This is the third in a series of young adult books written by Megan McCafferty. Jessica Darling, the protagonist from the first two novels, has returned and is a student at Columbia University in New York City, a place that is decidedly different from her hometown of Pineville, New Jersey. She is still madly in love with her high school boyfriend, Marcus Flutie, who has decided to attend college in California. Because he's off to California, they don't see each other all that often. This novel follows Jessica's life from a freshman through her graduation from Columbia and is told as entries in Jessica's journals.

I thought the first book was pretty good - Ms. McCafferty seemed to have really hit upon something with Jessica. She had developed a character that was smart, witty, and was outside the box.  These traits were developed in the second book in the trilogy - aptly named Second Helpings.  But somehow, it got lost in the third book.  Jessica wasn't the same pe…

The Other Wes Moore by Wes Moore

Wes Moore was born in Maryland in 1978 but currently works for Citigroup in New York City. His life path was  pretty interesting.  At three, he saw his father die in front of him after his father was misdiagnosed at a local area hospital.  His mother moved the family around a bit and sent her son to a private school. While there, he failed out because of behavioral issues and non-attendance, even though his two sisters did fairly well.  He was then sent to a military academy in Pennsylvania, where he graduated with honors and as a regimental commander, even though he attempted to run away four times in his first week there.  Wes eventually went on to college and became a Rhodes Scholar.

As Wes was preparing to attend Oxford University in 2000, Wes learned of another man named Wes Moore who also, coincidentally, grew up in Maryland.  In fact, the two had lived in the same neighborhood, and the "other" Wes Moore was two years older. The two had never met. The "other"…

My Life in France by Julia Child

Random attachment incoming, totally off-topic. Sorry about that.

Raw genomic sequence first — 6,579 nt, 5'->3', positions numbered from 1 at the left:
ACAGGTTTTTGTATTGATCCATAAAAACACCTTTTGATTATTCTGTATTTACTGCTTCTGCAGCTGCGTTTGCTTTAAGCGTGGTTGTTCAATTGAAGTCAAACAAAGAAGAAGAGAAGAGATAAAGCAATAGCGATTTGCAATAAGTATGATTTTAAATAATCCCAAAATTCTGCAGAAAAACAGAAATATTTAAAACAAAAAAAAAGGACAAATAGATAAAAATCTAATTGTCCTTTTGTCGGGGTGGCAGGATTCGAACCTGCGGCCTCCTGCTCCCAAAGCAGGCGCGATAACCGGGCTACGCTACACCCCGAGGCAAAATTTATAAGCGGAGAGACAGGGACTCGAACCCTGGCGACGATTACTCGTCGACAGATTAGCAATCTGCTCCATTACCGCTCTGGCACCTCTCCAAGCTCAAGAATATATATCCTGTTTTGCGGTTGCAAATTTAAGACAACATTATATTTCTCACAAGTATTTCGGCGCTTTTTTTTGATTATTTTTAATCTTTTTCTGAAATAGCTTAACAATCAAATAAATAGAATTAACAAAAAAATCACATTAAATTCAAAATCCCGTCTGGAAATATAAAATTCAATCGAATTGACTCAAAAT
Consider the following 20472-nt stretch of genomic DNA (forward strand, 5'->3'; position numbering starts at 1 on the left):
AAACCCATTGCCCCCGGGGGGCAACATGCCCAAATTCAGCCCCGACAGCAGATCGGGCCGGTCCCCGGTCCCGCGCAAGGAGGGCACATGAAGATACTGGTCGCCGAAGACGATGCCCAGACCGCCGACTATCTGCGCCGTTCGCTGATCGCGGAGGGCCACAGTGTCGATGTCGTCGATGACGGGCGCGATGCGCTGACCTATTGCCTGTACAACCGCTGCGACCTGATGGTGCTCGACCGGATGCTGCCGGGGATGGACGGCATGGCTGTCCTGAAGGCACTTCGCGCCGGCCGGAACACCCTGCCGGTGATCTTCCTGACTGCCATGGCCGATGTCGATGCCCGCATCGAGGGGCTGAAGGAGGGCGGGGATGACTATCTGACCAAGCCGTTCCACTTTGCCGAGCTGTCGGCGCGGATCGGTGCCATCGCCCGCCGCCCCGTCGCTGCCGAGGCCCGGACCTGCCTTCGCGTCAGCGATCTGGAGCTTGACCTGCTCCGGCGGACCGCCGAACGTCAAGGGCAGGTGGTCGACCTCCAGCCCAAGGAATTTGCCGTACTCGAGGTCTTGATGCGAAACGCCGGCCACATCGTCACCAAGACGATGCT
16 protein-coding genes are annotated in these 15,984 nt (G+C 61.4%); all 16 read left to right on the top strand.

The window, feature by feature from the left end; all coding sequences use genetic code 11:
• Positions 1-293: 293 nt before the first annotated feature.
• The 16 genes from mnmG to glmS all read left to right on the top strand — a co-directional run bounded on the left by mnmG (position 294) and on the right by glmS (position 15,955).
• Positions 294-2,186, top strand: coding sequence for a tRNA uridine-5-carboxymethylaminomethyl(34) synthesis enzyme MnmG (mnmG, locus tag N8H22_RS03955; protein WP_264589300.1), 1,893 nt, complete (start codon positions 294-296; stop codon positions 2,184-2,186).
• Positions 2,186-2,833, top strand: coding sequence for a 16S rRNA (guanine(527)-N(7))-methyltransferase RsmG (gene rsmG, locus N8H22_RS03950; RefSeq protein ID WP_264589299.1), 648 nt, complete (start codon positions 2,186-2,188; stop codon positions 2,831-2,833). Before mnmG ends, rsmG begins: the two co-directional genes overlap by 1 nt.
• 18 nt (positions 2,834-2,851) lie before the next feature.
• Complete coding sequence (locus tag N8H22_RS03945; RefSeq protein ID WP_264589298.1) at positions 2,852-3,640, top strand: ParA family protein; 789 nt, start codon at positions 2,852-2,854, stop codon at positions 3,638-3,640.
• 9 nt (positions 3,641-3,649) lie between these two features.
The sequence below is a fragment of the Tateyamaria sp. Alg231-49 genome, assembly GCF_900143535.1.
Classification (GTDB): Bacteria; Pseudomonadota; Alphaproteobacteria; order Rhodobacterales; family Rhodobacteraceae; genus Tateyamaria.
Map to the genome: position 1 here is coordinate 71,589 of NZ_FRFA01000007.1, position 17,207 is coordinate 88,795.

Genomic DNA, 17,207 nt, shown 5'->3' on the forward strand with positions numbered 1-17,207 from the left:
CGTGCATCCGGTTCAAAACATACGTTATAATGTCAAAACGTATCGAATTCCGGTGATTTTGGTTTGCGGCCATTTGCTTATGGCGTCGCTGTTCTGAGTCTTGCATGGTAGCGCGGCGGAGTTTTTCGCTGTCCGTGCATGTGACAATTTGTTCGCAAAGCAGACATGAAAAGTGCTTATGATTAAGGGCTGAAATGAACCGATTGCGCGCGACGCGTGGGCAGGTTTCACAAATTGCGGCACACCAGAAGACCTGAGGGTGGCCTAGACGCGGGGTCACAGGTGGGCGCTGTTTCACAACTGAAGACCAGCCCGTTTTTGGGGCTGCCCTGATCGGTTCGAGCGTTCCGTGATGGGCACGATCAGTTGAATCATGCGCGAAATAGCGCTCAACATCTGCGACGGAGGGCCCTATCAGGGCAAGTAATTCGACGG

I picked up this book and started reading it right after I finished up reading Julie and Julia by Julie Powell (reviewed here). My Life in France is an autobiography by Julia Child (written with her husband's grandnephew, Alex Prud'homme). It was begun during the last eight months of her life and completed and published by Mr. Prud'homme after she died in August of 2004.

The autobiography is comprised of various stories, linked of course, and which focus on Ms. Child's life from 1948 through 1954. During that time period, Ms. Child and her husband, Paul Child, began their life in Europe - most notably France - and focuses on how Julia came to love all things French - the culture, the people and the food, of course. It also focuses not just on her life there, but on how she and her co-authors wrote her famous treatise on French cooking: Mastering the Art of French Cooking. It details their struggles to find a publisher and get the cookbook slimmed down (it was apparent…

Stitches by David Small

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David Small tells the story of his unhappy childhood in this graphic memoir. About 50 years ago, when Mr. Small was 14, he underwent surgery that rendered him mute for all intents and purposes and also resulted in his thyroid gland being removed. He believed that a cyst was being removed, but it turned out that the "cyst" was a tumor that had begun to grow as the result of the x-ray treatments performed on David when David was just an infant by his own father (who was a radiologist). At the time that David was an infant, radiological treatme…